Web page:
Manufacturers make distressed hardwood floors that mimic the aged appeal of reclaimed wood. You’ll pay a little extra for this special effect.
Most solid hardwood floors require expert installation which makes them an expensive choice for any home. However, these types of floors can last for 100 years or more.
Patterned Hardwood Floors
These are one of the most impactful flooring choices if you have simple furniture with clean lines in your living room. This makes it a good choice to complement a modern or Scandinavian look.
Although this is a difficult option for DIY enthusiasts to install, the final result can make the extra installation costs worthwhile.
Engineered Hardwood Flooring for High Traffic Areas
Engineered hardwood flooring’s a popular modern alternative to the real thing. This type of flooring consists of a thin layer of hardwood glued onto layers of plywood and high-density fiberboard.
These layers make engineered hardwood more durable than solid hardwood when it comes to moisture resistance. That means there’s less maintenance involved in keeping these floors looking their best.
Engineered hardwood’s available in all the most popular species and shades of hardwood but it’s slightly more eco-friendly since less wood’s used in producing these boards.
It’s still one of the most expensive flooring options, second only to solid hardwood but it can last for 40 years or more if you choose a good quality brand at the outset.
Laminate Wood Flooring
Laminate flooring’s other type of flooring that’s designed to imitate hardwood floors. However, there’s no hardwood involved in producing these floorboards at all.
Like engineered wood floors, laminate flooring consists of layers of plywood or fiberboard, except the top layer’s made of a sheet of plastic printed to look like a particular species of hardwood.
Laminate flooring’s the cheapest way to get the appearance of hardwood and it’s resistant to stains. However, it feels fake underfoot and doesn’t stand up to moisture very well at all.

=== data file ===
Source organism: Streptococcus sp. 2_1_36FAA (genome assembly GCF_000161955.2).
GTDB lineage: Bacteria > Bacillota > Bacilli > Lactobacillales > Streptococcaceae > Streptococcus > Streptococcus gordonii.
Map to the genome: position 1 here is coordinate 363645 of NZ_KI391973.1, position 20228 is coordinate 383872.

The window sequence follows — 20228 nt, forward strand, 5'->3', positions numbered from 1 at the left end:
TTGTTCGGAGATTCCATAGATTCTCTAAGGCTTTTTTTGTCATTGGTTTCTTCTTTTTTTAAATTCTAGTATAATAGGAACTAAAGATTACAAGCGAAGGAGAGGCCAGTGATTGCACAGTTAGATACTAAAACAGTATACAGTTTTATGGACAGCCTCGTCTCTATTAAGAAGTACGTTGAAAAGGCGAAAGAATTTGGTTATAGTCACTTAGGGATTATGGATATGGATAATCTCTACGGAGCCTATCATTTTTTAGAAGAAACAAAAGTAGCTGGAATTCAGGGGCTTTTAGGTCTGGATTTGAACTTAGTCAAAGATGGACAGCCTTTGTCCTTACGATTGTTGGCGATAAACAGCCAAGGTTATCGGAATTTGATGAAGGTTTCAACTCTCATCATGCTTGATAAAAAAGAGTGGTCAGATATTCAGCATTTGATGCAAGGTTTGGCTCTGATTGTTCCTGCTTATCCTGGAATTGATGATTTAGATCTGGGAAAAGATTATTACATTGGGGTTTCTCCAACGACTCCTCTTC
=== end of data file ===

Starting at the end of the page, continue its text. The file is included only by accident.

With careful maintenance and regular cleaning, laminate wood flooring can last from 10 to 15 years.
Vinyl Flooring Options for Your Living Areas
Vinyl flooring’s a distant relative of linoleum that offers excellent water and stain resistance. It’s reasonably durable when you take costs into account and this type of flooring’s undergone several advancements over the years.
Vinyl tile’s most common in areas where water resistance is a priority but it’s perfect for high-traffic areas like living rooms too.
Nowadays, you can buy vinyl flooring in a wide range of styles to suit both modern and traditional living rooms.
Types of Vinyl Flooring
The two main types of vinyl flooring are sheet flooring and tile flooring. Installers lay sheet flooring in large sheets up to 12 feet wide while the more versatile tiles are usually 9″x9″ or 12″x12″.
Of the two, sheet flooring offers better water resistance, and easy installation but tile floors are best for replicating the look of expensive ceramic tile.
Vinyl tile’s manufactured in two different ways.
Inlay vinyl tile has many layers of the same colored vinyl fused together, with the pattern going all the way through to the backing. This means the color or design of the tile stays the same even as the top layers wear away.
Rotogravure tiles are the cheapest type of flooring. Thye have a thin top layer of vinyl colored with paint and a protective coating. As soon as this veneer wears off, the color’s compromised.
It’s best to hire a contractor to ensure your vinyl tile has an attractive, smooth finish.
Some of the more elegant options when it comes to these types of tile designs include wood-look, intricate patterns, and those that mimic Redondo-style tiles.
Making the Best Home Design Choices
If you’re embarking on a major refurbishment for your home, coming up with the best flooring ideas for living room floors can impact your comfort and enjoyment every day.
Take the time to consider all your options carefully when it comes to cost versus durability and appearance. Remember, you’ll have to live with your choice for years to come.